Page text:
There are quite some confusion here about the Ephthalites or Ye-tai.  Procopius, a Greek, wrote that they had "white bodies and countenances which are not ugly", but 'short and ugly in their features' according to the Chinese pilgrim Xuanzang, remarks made while seeing a small settlement of 'White Huns' by Kunduz in the Hindu Kush in A.D. 644 A.D.  They were said to have originally lived in Dzungaria in A.D. 125, and because of the pressure from the Ruruan (Juan-juan), moved south from the Altai region to occupy Transoxiana, Bactria, Khurasan, and eastern Persia in A.D. 440.   According to http://www.silk-road.com/heph.htm, "they probably stemmed from a combination of the Tarim basin people and the Yüeh-chih.   There is a striking resemblance in the deformed heads of the early Yüeh-chih and Hephthalite kings on their coinage."   But according to http://www.best.com/~heli/wargame/variant/maharaja/eph.txt, "Iranian customs also are common in the Ephthalite world.  For example, the practice of several husbands to one wife, or polyandry, was always the rule, ...   Tellingly, polyandry has never been associated with any Hun tribe, but is known of several Central Asian ones, including the Aryans in India, other Indo-Europeans and probably in prehistoric Iran."
Lack of written records from the Asia Minor, Caucusus and Volga areas has led to the above historical confusion in regards to the Ruruan Avars and the Hephthalite Avars.   Some recounts of the above events are intended to alert the readers about the riddles of Central Asia which will now be complicated further by the introduction of Takla Makan mummies.   The Avars would be there to stay.   The Avars, together with Persians, attacked Byzantium in A.D. 626.   Charlemagne the Great would face the Avars and the Slavs for control of Carinthia and Bohemia in the late 8th century.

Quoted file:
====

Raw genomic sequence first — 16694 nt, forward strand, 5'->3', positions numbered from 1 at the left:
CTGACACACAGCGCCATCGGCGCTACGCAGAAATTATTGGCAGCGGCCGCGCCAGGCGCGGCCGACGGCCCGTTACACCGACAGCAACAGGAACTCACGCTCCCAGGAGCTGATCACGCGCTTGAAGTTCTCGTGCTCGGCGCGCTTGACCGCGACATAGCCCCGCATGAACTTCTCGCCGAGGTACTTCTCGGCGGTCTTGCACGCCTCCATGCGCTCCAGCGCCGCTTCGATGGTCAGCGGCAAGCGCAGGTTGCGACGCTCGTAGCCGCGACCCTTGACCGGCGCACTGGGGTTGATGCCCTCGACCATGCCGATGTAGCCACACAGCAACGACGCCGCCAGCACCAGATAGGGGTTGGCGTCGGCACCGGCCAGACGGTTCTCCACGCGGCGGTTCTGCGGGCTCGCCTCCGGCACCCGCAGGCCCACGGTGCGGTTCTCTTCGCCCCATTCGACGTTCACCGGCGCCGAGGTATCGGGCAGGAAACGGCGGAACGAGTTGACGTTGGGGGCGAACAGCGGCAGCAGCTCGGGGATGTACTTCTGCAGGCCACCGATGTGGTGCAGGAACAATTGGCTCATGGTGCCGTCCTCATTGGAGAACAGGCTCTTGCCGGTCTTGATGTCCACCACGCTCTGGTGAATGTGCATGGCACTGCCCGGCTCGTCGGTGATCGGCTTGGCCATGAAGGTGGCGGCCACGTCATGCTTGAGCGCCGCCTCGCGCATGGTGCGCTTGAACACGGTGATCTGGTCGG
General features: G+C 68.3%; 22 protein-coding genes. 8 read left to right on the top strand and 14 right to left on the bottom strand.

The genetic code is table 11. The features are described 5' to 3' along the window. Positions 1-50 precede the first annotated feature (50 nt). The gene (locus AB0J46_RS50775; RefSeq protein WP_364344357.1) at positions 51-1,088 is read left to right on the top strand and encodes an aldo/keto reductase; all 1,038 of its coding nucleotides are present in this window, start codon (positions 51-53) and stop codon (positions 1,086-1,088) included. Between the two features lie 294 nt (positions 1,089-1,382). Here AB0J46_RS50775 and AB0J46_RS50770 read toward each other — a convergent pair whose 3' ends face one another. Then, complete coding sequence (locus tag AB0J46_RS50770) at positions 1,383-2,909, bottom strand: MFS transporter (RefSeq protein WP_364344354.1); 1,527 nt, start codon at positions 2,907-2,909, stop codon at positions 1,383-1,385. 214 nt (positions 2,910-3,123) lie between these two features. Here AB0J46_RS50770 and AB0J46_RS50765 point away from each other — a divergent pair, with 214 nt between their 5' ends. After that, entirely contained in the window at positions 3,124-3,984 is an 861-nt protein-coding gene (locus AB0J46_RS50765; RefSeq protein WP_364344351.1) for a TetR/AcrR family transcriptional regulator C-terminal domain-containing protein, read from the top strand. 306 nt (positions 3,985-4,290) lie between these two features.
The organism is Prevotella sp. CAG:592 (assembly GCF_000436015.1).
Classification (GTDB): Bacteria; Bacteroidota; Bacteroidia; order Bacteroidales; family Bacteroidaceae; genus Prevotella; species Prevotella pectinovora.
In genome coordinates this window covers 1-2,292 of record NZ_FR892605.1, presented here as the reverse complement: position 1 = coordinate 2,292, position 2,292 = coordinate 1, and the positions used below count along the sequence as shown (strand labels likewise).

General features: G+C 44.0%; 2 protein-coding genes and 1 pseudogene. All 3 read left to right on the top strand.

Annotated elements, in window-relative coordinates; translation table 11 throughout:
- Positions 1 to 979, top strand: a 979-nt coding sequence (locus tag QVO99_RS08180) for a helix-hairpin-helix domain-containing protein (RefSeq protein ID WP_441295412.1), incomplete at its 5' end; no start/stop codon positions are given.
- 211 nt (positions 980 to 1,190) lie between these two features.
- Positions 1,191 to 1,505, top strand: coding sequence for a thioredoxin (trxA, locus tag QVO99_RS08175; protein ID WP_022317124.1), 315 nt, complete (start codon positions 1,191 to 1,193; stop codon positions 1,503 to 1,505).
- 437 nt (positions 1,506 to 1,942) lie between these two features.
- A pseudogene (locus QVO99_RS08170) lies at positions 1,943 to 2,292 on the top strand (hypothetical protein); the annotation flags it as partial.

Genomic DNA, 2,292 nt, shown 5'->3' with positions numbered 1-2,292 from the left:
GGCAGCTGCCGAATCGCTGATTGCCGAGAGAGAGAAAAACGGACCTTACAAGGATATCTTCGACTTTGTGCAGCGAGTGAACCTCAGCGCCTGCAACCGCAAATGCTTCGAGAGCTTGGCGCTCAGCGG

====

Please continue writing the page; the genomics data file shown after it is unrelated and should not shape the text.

Turks Of Afghanistan & the Hindus:    Turks were not the first Moslems to invade India. Before the Turks converted to Islam, their ancestors were in fact believers of Buddhism. It is a bit ironic to see the later Turks dealing a devastating blow to Buddhism. Arabs of the Umayyad caliphate first invaded India in A.D. 711 and captured Sind. But the Arabs stopped here and were satisfied with exacting a poll tax in exchange for allowing the Indians to have their own religion. But the Turks turned out to be some people who would turn India upside down. The Turks, with almost heroic episodes of slaves turning into kings, as in the case of their first rebellion against the Ruruans and the later Egyptian Mamluks' wrestling Damascus from the Mongols, would produce several figures of similar background in its warfare against India. The Turks of Ghazni in Kabul, Afghanistan would have a slave, called Sabuktegin, as their king. In A.D. 989 and 991, respectively, he raided into the Indus, and his successor, Mahmud of Ghazni, waged 17 wars against India between A.D. 997 and 1030, and he annexed Punjab. After the Ghazni, the Ghoris, a mountain Turkic principality in Western Afghanistan, would succeed the Ghaznavids in conquering India under Muhammad Ghori. Ghori's slave, Kutbu-d-din Aibak, was appointed as a general and this person slaughtered all monks and destroyed monasteries in A.D. 1199. Hindu Kush, in fact, meant for the 'Blood of the Indians'. In A.D. 1200, Aibak invaded Bengal and the Rajput principalities in northern India all ended. An internal rebellion, which killed Ghori, made Aibak declare to be the sultan of the slave dynasty in Delhi in A.D. 1206. The Delhi dynasties continued three dynasties, Slave, Khilji and Tughlak, till A.D. 1388. In between, the Genghis Khan Mongols once pursued the son of Kharism sultan to the Punjab in A.D. 1220, and the Turks repelled Mongol invasion from 1246 to 1287. Timur would sack Delhi in A.D. 1398. Babur, after losing Fergana Valley, entered Kabul with 300 followers in A.D. 1504, and then invaded Lodi, India in A.D. 1526. The successor, Akbar, would take measures to remove discriminatory policies against the Hindus as well as removed the poll tax. Though those rulers invariably claimed the Mongol or Mugul heritage, their Turkic elements might weigh more than the Mugal.